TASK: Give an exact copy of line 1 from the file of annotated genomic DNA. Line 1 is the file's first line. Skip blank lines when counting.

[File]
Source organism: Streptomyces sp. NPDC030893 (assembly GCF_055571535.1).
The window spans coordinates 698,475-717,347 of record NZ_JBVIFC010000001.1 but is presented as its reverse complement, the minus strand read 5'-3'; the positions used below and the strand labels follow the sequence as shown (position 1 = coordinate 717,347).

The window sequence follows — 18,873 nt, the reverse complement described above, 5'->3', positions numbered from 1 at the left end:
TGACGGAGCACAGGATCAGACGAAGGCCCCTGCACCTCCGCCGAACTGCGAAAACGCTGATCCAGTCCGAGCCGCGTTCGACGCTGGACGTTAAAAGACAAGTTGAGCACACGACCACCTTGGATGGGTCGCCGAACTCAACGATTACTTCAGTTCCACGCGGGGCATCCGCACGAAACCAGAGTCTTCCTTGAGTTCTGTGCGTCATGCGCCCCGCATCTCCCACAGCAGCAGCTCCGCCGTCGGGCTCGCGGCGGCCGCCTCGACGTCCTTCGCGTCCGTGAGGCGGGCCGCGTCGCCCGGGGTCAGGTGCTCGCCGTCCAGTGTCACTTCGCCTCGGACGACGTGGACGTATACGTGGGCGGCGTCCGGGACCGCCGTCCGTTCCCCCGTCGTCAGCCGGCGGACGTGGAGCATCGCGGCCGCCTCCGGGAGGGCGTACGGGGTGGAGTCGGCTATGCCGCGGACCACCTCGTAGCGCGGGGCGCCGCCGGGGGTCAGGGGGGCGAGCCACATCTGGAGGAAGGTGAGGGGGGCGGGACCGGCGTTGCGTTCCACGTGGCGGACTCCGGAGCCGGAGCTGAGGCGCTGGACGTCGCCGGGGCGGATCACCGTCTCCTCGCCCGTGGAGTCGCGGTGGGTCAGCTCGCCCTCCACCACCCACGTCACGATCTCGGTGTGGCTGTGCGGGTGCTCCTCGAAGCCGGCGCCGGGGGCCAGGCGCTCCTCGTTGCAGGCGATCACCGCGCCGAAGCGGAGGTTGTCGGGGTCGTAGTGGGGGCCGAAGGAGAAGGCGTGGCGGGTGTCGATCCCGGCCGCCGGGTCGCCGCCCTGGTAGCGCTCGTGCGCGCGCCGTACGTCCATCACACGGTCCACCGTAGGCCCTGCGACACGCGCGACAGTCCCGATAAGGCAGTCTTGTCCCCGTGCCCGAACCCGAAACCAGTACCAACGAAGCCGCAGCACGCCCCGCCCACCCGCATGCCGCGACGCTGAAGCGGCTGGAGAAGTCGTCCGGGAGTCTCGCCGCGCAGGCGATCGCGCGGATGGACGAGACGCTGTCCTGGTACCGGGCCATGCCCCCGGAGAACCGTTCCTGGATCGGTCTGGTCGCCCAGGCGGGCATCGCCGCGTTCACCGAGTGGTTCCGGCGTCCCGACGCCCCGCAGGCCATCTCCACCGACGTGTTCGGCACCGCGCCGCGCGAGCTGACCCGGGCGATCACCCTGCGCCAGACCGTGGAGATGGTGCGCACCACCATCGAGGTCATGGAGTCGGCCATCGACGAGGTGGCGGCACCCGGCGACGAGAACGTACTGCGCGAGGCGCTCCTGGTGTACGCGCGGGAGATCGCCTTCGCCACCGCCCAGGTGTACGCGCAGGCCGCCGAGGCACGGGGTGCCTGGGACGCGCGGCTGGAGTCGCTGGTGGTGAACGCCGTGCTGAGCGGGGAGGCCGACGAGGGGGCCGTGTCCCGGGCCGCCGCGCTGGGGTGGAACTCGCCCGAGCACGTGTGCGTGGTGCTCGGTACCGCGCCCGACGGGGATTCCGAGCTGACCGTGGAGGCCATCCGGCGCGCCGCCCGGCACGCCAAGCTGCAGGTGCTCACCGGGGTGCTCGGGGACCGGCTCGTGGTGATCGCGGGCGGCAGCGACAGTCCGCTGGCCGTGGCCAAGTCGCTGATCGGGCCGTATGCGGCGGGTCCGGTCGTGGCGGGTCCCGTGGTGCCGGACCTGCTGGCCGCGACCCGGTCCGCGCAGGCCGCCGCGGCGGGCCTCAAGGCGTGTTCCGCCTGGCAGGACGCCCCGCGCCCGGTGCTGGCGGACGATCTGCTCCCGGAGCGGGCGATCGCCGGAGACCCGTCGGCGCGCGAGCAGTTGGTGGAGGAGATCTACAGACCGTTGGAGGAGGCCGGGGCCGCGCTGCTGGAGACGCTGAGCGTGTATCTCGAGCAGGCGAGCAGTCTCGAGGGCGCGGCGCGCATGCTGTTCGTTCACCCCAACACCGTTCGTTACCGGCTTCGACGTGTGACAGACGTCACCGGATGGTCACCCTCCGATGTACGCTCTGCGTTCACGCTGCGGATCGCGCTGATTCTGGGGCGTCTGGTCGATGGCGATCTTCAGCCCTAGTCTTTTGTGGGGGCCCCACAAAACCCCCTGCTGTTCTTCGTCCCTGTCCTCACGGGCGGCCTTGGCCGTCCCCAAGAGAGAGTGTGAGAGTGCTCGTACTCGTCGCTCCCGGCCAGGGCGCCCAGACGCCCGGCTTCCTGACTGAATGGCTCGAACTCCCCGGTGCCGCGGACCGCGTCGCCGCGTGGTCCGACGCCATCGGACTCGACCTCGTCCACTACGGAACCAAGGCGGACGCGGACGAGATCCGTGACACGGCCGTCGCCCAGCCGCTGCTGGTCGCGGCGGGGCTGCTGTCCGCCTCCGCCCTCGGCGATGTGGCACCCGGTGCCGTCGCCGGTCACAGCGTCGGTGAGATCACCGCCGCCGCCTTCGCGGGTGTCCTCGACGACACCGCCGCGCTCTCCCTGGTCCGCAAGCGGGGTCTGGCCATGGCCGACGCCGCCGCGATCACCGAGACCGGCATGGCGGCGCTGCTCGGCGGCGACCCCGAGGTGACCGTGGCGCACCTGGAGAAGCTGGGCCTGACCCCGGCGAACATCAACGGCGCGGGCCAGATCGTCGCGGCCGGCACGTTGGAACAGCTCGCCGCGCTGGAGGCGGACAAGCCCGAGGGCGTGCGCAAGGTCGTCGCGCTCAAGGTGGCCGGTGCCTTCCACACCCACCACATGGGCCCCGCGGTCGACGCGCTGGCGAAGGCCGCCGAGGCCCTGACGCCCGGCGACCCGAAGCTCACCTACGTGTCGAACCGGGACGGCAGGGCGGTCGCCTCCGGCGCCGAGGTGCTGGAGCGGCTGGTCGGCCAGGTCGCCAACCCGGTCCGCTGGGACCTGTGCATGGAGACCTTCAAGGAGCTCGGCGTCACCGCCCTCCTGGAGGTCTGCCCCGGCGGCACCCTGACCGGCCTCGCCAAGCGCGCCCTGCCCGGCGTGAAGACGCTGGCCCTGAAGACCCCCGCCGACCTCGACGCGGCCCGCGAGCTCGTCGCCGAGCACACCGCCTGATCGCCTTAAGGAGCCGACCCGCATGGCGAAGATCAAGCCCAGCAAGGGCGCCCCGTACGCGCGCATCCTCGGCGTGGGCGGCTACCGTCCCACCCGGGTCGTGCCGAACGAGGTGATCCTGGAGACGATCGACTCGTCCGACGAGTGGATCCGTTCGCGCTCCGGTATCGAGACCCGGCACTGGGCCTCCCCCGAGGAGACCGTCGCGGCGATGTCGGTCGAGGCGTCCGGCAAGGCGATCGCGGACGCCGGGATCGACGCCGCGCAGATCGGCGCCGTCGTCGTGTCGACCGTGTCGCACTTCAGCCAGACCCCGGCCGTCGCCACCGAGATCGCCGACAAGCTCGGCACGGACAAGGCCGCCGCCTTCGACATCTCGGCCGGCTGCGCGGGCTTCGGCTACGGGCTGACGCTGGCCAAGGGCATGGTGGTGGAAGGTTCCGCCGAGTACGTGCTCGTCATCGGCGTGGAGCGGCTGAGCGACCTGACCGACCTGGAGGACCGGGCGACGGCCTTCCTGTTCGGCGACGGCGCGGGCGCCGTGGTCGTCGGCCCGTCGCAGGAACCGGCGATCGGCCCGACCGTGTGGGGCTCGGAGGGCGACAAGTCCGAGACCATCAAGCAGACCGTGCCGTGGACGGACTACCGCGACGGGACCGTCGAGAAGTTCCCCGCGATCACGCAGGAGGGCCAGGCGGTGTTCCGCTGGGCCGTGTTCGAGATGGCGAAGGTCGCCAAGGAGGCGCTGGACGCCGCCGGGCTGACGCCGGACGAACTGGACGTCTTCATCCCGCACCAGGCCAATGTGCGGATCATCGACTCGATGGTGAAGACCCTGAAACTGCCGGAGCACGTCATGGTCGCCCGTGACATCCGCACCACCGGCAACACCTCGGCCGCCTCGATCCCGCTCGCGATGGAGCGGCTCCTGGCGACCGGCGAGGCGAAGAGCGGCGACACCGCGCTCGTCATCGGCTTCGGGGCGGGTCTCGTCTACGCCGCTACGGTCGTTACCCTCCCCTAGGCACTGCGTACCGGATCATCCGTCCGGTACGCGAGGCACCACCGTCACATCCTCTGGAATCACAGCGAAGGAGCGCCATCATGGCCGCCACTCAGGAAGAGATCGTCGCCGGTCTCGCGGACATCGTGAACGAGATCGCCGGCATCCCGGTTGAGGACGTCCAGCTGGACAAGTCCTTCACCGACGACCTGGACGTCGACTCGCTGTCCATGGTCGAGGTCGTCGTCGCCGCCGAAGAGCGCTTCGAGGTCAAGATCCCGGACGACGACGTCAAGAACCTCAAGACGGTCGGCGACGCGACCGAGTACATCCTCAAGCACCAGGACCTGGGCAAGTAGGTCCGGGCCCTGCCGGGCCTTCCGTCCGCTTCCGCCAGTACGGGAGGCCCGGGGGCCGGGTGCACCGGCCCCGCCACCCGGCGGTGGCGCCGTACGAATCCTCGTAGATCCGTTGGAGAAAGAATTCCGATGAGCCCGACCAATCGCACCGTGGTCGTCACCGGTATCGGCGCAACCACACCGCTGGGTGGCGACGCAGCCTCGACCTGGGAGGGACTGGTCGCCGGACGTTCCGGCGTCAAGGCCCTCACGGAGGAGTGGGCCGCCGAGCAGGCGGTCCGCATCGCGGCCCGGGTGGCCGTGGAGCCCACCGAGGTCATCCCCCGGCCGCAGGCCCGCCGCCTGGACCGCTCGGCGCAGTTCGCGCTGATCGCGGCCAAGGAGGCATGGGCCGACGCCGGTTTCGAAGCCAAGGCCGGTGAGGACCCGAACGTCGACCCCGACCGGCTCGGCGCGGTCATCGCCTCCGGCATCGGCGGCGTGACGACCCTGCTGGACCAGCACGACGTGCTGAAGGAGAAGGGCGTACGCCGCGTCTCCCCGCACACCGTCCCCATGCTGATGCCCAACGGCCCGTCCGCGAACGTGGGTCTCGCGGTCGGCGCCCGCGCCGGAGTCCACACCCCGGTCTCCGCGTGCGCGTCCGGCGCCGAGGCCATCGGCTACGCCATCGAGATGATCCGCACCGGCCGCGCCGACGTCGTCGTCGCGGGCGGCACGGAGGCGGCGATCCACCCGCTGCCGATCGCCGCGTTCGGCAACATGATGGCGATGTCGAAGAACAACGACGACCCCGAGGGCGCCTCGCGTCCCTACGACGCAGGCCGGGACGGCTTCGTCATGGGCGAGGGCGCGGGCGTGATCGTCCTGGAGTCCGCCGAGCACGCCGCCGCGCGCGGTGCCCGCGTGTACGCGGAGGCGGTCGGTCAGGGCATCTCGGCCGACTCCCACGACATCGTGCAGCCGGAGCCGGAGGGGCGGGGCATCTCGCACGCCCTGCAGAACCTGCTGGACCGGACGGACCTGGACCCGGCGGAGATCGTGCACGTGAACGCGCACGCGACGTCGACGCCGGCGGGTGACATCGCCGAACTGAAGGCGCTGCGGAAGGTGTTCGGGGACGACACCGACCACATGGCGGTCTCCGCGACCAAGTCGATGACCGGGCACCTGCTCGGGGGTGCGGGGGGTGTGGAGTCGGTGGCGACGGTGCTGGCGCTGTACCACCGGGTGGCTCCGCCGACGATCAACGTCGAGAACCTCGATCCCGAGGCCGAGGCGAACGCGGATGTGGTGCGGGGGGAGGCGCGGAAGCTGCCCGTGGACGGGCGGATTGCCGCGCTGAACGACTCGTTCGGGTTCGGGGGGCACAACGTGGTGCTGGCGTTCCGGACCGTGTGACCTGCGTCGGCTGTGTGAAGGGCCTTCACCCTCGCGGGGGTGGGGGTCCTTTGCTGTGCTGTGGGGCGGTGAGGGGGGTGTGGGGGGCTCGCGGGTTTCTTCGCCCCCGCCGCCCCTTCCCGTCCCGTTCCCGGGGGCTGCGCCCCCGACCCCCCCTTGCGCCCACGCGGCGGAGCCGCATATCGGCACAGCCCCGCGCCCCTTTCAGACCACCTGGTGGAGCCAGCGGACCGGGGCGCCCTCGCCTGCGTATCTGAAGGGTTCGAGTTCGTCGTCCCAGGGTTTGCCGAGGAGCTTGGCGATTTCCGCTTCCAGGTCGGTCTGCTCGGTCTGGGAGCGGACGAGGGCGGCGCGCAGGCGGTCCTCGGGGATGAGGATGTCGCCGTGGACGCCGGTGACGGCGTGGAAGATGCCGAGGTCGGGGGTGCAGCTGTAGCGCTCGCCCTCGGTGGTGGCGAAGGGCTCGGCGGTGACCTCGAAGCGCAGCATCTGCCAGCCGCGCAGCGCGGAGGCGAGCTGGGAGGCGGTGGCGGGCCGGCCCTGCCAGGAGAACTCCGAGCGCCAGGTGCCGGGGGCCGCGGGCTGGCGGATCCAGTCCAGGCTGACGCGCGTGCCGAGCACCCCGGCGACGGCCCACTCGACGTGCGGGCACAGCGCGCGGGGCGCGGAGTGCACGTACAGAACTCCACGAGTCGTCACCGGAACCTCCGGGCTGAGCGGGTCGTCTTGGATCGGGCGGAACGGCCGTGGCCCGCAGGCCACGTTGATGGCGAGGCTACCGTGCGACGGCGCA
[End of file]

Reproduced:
Source organism: Streptomyces sp. NPDC030893 (assembly GCF_055571535.1).